Editorial Article: Expanding the Capabilities of Clinical Toxicology with Mass Spectrometry

Expert in mass spectrometry for therapeutic drug monitoring shares research goals and future predictions

12 Nov 2018

At AACC 2018 in Chicago, Kamisha Johnson-Davis, PhD, Medical Director for Clinical Toxicology at ARUP Laboratories and Associate Professor of Pathology at the University of Utah, led an expert discussion on the topic of LC-MS/MS versus immunoassays for therapeutic drug monitoring. We caught up with Johnson-Davis after her session to find out more, and to hear her thoughts on how mass spectrometry has advanced the field of clinical toxicology.

Over the past two decades, mass spectrometry has redefined diagnostics and analytical testing in the clinical laboratory. Outlining why this technology has gained so much momentum in the clinical lab, Johnson-Davis says: “Tandem LC-MS/MS and high-resolution mass spectrometry have enabled the ability to develop methods for biomarkers and drugs, in which commercial assays are not available, to help support patient care."

Summarizing the impact of mass spec in clinical chemistry, she adds: “Mass spectrometry has expanded the field of laboratory medicine and has provided improved sensitivity and specificity in comparison to immunoassay testing.”

Today, mass spectrometry is used to identify peptides, proteins, bacteria, fungi and infectious diseases; to detect inborn errors of metabolism; to quantify hormone concentrations in pediatric and adult populations; and to assess nutritional status or toxicity for vitamins and essential elements, as well as in drug monitoring, and more.

“In the field of clinical toxicology specifically, mass spectrometry is used to support testing for therapeutic drug monitoring, addiction and pain management, neonatal drug testing and testing for trace and toxic elements,” explains Johnson-Davis.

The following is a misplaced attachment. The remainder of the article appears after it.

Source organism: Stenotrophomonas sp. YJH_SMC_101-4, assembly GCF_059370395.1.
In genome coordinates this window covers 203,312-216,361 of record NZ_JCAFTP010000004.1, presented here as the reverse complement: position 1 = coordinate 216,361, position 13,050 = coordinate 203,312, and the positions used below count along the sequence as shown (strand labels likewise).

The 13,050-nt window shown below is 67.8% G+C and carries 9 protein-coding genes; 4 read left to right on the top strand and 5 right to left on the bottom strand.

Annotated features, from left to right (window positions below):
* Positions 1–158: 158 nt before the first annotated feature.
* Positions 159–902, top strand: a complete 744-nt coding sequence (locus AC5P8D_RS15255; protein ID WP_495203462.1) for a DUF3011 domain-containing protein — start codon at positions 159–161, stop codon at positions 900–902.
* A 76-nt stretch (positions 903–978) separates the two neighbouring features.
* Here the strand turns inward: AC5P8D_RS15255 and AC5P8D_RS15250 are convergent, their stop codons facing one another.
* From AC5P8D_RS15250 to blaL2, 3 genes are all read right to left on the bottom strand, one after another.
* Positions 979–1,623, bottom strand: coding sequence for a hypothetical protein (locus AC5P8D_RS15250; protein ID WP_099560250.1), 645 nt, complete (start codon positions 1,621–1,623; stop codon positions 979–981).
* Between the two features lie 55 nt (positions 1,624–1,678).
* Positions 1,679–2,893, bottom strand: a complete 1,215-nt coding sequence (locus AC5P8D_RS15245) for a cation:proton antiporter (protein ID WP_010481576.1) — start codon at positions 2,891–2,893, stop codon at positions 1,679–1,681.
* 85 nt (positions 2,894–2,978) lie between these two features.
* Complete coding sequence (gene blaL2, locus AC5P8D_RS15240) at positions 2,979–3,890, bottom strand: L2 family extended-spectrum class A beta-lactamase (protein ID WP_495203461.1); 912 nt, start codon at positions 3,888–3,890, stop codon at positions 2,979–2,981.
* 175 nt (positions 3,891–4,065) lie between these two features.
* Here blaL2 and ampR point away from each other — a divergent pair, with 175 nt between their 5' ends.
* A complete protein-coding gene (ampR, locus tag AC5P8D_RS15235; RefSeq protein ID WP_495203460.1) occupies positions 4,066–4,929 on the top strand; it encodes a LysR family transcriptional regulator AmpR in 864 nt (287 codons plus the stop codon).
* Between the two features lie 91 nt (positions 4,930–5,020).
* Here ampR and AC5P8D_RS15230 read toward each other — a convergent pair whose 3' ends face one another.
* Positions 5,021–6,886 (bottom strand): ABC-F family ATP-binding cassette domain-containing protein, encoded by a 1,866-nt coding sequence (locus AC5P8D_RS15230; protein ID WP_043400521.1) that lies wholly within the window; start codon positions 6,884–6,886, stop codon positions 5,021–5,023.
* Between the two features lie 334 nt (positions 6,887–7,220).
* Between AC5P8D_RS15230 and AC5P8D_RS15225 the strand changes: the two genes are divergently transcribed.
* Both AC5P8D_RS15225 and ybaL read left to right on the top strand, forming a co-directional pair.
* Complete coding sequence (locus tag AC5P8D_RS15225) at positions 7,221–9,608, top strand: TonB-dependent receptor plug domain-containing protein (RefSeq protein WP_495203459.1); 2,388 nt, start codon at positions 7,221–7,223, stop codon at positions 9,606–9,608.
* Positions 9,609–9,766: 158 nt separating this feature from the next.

A large proportion of Johnson-Davis’ work involves providing clinical support for the clinical toxicology laboratories to provide clinical consultation for laboratory results and test utilization, oversee assay method development to provide testing to support patient care and improve drug testing turnaround time.  For example, therapeutic drug monitoring in critically ill patients or those with acute pathophysiology, such as uremia or liver disease, poses significant challenges to the laboratory, because these patients have variable pharmacokinetic drug responses due to their condition.

Looking to the future of mass spec in clinical diagnostics, Johnson-Davis anticipates miniaturization of the instruments we have today.

“Mass spectrometers would be more affordable for hospitals, easy to operate for the laboratory staff and incorporate automated on-board sample preparation to improve turnaround time to result,” she tells SelectScience. “Mass spectrometers could be developed into point-of-care devices for bedside use in the hospital or clinic setting, to identify biomarkers to assist with clinical diagnosis. Currently, there is iKnife technology coupled to mass spectrometry that is used during surgery to distinguish between healthy and diseased tissue.”

Read more about the iKnife technology in an exclusive interview with Dr. James Kinross of ICL, where the technology is being developed.